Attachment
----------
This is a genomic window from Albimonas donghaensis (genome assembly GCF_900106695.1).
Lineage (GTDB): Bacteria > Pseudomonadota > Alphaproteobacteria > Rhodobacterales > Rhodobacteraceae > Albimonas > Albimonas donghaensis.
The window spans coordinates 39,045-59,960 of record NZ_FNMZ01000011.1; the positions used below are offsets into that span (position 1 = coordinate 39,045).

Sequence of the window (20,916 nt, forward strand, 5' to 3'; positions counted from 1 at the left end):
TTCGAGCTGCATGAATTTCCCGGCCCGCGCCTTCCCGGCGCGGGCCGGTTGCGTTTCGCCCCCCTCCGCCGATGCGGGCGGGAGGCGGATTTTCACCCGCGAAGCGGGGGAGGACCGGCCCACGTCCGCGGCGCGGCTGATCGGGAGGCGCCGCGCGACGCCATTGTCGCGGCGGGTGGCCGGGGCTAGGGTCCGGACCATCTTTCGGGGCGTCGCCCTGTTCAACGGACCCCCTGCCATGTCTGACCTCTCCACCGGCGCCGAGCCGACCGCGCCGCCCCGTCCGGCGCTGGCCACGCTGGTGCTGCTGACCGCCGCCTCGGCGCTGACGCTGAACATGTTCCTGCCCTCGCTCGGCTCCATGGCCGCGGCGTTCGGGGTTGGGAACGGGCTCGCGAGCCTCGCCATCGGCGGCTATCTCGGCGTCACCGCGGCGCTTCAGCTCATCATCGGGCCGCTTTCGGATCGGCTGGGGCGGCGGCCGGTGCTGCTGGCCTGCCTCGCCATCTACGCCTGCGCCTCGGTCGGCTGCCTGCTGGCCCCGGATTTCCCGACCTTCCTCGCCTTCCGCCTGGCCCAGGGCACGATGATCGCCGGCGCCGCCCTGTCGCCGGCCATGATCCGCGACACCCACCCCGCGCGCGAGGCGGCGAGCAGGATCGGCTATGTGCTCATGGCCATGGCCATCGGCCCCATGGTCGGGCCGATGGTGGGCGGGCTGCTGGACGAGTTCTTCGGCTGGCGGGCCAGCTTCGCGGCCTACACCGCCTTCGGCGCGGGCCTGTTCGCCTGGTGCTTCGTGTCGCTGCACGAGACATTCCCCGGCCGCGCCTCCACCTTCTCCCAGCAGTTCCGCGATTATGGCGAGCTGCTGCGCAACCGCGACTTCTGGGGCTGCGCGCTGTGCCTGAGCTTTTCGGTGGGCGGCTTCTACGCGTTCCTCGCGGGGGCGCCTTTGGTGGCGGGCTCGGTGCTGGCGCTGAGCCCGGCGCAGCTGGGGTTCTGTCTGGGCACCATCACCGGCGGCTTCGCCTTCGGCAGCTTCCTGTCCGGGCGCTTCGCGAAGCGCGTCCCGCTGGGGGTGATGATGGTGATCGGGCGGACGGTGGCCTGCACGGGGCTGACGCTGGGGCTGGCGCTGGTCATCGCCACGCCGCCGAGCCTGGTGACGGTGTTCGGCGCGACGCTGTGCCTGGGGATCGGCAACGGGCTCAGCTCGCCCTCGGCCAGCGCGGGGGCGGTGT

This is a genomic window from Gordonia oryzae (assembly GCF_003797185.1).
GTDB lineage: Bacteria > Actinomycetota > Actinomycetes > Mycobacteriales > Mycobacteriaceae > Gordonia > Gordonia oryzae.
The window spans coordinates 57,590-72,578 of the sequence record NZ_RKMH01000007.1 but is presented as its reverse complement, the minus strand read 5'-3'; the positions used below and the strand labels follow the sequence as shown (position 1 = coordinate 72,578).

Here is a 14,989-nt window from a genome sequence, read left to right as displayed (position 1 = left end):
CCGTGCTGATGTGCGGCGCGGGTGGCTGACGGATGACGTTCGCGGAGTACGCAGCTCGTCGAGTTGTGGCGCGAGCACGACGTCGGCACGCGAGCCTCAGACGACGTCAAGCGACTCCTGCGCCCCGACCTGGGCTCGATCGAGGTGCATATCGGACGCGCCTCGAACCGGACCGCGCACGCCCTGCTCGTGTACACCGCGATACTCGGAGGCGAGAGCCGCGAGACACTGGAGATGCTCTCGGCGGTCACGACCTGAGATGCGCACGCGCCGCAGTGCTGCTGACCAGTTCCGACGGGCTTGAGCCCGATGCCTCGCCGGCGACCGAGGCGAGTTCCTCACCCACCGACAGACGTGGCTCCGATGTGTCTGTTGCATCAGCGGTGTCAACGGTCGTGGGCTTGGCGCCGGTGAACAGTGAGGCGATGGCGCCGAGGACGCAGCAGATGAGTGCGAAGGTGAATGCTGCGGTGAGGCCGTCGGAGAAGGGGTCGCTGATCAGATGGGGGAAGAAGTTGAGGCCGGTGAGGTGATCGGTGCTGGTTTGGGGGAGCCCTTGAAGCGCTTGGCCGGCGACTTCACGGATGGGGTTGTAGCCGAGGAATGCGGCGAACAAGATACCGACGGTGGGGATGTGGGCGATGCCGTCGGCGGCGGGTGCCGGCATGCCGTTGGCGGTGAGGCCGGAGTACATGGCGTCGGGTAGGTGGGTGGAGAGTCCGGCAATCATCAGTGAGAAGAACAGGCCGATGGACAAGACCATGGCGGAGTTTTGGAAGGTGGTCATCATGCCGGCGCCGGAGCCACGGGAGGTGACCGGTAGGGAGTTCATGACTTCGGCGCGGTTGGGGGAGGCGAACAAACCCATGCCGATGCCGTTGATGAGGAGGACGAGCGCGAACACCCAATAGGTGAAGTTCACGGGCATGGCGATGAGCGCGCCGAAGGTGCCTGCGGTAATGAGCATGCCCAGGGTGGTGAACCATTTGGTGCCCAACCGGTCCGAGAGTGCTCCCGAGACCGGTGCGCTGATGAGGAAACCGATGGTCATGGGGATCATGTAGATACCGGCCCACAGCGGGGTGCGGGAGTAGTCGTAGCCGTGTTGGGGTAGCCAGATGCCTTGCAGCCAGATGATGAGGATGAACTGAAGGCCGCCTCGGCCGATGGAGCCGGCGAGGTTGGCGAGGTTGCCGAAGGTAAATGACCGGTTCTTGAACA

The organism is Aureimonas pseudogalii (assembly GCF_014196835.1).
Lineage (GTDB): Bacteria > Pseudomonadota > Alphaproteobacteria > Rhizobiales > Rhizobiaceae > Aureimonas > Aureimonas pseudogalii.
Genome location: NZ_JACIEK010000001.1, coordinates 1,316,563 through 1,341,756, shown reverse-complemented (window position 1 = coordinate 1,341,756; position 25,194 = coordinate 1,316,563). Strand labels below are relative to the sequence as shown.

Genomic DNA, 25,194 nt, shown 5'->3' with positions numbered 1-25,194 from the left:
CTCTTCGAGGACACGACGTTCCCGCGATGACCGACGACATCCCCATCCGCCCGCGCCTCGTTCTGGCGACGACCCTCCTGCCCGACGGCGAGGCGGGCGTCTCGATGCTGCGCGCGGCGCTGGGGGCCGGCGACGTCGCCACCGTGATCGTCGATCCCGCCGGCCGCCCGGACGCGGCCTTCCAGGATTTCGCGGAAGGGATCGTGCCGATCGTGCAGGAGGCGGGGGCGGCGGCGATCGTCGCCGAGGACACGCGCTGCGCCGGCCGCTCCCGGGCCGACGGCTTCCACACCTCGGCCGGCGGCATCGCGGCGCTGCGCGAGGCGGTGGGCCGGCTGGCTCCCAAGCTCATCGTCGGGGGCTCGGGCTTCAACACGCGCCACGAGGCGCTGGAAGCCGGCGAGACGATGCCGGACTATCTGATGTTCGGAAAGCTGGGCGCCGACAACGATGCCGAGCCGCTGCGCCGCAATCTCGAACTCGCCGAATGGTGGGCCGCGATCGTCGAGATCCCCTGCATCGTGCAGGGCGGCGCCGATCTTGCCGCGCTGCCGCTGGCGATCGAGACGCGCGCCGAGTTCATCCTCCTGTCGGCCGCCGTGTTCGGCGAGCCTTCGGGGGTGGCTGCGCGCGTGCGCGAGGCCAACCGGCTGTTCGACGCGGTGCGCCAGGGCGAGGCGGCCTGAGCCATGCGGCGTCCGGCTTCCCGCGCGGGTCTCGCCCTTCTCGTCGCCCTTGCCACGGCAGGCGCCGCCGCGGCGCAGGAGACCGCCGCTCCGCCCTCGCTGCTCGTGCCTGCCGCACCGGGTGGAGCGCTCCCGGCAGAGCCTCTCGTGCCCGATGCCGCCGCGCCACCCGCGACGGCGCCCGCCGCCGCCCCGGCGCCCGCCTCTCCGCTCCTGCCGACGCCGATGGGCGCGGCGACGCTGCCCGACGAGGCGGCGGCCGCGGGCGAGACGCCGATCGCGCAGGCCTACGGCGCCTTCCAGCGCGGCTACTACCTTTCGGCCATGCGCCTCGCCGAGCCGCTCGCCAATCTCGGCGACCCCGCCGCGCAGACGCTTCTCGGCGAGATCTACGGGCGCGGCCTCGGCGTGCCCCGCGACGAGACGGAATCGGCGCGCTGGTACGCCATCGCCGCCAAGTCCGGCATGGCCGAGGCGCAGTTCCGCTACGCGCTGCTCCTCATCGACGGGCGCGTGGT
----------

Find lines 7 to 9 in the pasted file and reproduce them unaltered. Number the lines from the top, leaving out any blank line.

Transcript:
GTDB lineage: Bacteria > Actinomycetota > Actinomycetes > Mycobacteriales > Mycobacteriaceae > Gordonia > Gordonia oryzae.
The window spans coordinates 57,590-72,578 of the sequence record NZ_RKMH01000007.1 but is presented as its reverse complement, the minus strand read 5'-3'; the positions used below and the strand labels follow the sequence as shown (position 1 = coordinate 72,578).

Here is a 14,989-nt window from a genome sequence, read left to right as displayed (position 1 = left end):